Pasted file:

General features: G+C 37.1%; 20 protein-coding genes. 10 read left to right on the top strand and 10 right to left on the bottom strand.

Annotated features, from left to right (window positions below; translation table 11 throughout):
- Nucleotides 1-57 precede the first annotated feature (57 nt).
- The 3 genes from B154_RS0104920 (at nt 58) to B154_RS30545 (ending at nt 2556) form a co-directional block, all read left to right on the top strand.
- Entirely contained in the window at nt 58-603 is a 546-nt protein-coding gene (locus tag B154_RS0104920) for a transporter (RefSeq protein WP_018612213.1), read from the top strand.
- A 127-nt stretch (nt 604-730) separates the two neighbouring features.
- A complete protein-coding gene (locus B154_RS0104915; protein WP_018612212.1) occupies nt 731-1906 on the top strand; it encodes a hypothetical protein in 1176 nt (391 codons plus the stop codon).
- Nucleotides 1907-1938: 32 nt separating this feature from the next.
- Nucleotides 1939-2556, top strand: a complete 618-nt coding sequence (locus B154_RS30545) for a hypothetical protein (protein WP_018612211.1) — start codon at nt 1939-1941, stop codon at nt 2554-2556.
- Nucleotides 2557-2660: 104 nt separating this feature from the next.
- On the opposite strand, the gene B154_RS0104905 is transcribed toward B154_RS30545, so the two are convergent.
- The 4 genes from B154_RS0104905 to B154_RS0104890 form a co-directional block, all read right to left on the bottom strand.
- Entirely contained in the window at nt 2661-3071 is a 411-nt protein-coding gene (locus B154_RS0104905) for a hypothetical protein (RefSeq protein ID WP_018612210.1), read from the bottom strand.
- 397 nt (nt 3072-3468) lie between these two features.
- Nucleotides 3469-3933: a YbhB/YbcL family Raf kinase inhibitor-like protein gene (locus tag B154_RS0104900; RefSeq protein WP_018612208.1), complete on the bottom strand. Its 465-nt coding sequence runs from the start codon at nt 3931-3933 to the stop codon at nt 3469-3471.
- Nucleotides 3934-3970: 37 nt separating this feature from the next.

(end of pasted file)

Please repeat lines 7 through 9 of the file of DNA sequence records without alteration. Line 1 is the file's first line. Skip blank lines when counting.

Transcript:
- A complete protein-coding gene (locus B154_RS0104915; protein WP_018612212.1) occupies nt 731-1906 on the top strand; it encodes a hypothetical protein in 1176 nt (391 codons plus the stop codon).
- Nucleotides 1907-1938: 32 nt separating this feature from the next.
- Nucleotides 1939-2556, top strand: a complete 618-nt coding sequence (locus B154_RS30545) for a hypothetical protein (protein WP_018612211.1) — start codon at nt 1939-1941, stop codon at nt 2554-2556.